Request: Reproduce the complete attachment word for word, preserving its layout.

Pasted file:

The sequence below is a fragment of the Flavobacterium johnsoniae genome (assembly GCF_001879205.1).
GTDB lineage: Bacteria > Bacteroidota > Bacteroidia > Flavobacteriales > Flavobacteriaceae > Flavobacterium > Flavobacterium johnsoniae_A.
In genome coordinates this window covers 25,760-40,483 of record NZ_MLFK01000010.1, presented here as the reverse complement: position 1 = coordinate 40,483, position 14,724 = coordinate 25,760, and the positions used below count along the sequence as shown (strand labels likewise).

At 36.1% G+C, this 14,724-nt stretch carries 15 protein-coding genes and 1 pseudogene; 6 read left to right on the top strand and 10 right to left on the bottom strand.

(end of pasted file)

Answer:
The sequence below is a fragment of the Flavobacterium johnsoniae genome (assembly GCF_001879205.1).
GTDB lineage: Bacteria > Bacteroidota > Bacteroidia > Flavobacteriales > Flavobacteriaceae > Flavobacterium > Flavobacterium johnsoniae_A.
In genome coordinates this window covers 25,760-40,483 of record NZ_MLFK01000010.1, presented here as the reverse complement: position 1 = coordinate 40,483, position 14,724 = coordinate 25,760, and the positions used below count along the sequence as shown (strand labels likewise).

At 36.1% G+C, this 14,724-nt stretch carries 15 protein-coding genes and 1 pseudogene; 6 read left to right on the top strand and 10 right to left on the bottom strand.